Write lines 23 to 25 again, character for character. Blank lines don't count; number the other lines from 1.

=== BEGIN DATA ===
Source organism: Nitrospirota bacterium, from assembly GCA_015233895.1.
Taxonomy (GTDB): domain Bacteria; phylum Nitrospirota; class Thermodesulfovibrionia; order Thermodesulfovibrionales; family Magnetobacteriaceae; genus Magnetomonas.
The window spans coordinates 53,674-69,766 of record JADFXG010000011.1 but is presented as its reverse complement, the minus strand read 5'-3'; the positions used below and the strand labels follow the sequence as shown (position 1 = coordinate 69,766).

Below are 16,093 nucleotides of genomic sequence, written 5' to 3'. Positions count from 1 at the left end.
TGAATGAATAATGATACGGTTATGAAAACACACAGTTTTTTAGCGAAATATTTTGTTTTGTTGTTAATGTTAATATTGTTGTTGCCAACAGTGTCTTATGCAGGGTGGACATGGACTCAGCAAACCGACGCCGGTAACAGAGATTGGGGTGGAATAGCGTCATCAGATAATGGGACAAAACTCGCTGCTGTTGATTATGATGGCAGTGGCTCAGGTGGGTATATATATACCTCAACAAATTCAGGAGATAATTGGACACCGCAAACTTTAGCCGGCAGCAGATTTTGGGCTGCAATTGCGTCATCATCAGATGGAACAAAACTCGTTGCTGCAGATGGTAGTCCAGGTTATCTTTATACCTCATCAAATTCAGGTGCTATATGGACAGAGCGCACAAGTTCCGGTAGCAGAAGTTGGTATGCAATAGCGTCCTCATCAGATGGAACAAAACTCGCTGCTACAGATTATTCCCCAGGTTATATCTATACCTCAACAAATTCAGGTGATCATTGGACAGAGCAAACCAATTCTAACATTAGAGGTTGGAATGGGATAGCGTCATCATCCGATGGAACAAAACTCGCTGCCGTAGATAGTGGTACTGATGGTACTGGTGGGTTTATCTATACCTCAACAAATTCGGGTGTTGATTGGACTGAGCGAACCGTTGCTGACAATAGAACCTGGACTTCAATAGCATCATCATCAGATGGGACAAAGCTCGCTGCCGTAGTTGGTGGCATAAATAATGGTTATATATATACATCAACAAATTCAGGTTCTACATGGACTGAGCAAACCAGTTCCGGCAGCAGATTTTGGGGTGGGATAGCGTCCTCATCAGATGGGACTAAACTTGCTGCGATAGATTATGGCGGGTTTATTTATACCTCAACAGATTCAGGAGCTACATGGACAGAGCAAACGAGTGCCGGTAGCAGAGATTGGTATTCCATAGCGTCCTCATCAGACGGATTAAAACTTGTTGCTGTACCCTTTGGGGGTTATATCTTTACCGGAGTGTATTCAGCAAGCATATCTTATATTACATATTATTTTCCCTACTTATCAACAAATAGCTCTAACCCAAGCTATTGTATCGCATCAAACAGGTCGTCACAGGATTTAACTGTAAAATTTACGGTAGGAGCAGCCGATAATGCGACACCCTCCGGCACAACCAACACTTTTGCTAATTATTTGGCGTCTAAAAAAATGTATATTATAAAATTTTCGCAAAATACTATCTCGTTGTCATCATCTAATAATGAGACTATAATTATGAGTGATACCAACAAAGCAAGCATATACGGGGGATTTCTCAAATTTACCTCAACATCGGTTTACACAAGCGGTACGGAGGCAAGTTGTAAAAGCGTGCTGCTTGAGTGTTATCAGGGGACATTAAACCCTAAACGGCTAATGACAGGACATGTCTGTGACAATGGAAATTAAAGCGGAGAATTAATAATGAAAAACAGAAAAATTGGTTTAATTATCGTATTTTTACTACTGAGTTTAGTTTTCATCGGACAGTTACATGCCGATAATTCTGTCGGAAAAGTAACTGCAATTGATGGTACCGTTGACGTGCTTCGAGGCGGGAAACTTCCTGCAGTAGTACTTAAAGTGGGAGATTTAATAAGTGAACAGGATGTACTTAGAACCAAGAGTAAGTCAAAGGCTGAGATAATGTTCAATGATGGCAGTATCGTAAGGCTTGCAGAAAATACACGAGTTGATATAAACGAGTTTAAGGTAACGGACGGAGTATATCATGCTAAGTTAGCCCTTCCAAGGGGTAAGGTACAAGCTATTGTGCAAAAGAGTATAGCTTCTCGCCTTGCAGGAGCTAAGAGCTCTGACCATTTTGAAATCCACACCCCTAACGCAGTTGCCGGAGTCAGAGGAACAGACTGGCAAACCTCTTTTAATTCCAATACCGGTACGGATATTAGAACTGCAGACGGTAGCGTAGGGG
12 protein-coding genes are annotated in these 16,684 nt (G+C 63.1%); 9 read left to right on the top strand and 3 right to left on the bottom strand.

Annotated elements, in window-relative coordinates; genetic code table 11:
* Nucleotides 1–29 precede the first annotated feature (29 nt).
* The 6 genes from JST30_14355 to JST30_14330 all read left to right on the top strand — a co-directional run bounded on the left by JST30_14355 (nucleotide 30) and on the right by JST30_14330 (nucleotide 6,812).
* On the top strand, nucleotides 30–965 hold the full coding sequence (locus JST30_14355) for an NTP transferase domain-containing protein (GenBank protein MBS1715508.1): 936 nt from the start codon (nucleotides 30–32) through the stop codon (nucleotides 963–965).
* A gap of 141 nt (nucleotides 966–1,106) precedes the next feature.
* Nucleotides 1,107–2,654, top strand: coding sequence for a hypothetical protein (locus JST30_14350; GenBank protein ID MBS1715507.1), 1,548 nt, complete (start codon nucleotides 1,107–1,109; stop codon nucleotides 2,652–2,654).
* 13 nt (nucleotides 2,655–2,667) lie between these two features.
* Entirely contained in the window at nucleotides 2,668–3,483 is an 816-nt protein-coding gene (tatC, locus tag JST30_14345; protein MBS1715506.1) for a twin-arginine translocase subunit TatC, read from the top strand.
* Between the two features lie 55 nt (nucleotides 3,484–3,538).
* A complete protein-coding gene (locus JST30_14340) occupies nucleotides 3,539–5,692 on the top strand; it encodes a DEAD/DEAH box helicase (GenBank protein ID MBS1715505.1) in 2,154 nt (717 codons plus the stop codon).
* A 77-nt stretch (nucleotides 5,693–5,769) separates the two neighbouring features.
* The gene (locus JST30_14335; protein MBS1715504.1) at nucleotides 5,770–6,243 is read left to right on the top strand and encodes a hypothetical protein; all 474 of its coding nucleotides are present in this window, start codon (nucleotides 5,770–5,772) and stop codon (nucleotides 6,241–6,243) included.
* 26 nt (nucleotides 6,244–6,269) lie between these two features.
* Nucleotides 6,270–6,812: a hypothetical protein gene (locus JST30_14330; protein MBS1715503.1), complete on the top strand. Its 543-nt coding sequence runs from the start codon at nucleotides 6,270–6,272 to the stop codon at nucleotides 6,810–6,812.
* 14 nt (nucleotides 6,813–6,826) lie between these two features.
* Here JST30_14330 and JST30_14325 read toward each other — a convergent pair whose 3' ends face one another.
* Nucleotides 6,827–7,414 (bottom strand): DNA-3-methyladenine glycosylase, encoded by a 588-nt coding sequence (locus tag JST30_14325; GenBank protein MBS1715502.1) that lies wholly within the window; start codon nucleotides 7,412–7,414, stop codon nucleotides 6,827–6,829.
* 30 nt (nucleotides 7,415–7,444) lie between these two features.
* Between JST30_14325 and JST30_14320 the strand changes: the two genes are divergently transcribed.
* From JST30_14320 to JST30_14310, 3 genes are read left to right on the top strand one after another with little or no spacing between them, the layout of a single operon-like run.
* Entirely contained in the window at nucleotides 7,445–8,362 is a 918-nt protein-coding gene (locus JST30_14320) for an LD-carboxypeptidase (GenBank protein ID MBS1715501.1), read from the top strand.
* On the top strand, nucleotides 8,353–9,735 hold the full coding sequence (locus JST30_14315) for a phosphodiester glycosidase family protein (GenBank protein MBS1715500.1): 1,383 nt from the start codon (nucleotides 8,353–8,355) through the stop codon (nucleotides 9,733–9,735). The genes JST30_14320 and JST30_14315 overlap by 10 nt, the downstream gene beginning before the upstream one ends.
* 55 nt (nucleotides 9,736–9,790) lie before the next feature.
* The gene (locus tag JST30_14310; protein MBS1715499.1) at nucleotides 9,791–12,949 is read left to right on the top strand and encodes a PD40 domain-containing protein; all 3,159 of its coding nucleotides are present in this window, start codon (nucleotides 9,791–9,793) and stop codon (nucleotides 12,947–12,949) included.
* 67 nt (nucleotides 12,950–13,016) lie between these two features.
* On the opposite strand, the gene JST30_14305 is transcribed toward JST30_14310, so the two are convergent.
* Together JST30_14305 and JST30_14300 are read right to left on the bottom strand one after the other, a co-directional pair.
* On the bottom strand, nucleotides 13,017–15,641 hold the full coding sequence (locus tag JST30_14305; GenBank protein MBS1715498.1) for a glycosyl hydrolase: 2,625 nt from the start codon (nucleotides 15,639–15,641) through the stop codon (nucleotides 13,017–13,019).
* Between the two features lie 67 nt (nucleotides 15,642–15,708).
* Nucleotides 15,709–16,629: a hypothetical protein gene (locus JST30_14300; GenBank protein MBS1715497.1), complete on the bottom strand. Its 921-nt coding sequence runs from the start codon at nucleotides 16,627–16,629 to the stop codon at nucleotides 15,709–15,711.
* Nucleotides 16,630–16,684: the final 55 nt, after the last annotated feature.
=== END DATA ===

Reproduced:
* Nucleotides 6,827–7,414 (bottom strand): DNA-3-methyladenine glycosylase, encoded by a 588-nt coding sequence (locus tag JST30_14325; GenBank protein MBS1715502.1) that lies wholly within the window; start codon nucleotides 7,412–7,414, stop codon nucleotides 6,827–6,829.
* 30 nt (nucleotides 7,415–7,444) lie between these two features.
* Between JST30_14325 and JST30_14320 the strand changes: the two genes are divergently transcribed.